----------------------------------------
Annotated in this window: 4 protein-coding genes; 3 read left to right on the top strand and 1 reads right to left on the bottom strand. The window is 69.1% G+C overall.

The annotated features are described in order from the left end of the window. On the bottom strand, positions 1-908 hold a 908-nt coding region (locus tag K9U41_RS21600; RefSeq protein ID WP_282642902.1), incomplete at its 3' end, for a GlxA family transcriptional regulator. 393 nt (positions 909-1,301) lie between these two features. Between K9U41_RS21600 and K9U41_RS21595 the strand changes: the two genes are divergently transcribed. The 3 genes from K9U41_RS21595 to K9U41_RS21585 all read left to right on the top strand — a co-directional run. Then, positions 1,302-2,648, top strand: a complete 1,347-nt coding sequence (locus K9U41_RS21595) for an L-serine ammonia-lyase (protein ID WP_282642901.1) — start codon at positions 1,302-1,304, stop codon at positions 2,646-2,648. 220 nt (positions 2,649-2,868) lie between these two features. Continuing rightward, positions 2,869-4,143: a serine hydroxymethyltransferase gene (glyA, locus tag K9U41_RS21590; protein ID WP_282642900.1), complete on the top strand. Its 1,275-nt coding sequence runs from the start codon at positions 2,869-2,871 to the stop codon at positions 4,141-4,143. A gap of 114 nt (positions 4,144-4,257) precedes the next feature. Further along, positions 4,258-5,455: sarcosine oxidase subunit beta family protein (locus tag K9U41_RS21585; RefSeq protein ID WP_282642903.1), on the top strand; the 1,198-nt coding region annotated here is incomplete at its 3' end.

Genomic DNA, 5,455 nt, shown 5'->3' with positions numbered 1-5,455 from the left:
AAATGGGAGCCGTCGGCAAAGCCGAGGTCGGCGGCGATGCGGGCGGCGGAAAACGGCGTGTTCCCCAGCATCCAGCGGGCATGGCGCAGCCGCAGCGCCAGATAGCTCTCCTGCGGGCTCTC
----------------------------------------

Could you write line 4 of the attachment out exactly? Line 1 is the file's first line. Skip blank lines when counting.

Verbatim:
AAATGGGAGCCGTCGGCAAAGCCGAGGTCGGCGGCGATGCGGGCGGCGGAAAACGGCGTGTTCCCCAGCATCCAGCGGGCATGGCGCAGCCGCAGCGCCAGATAGCTCTCCTGCGGGCTCTC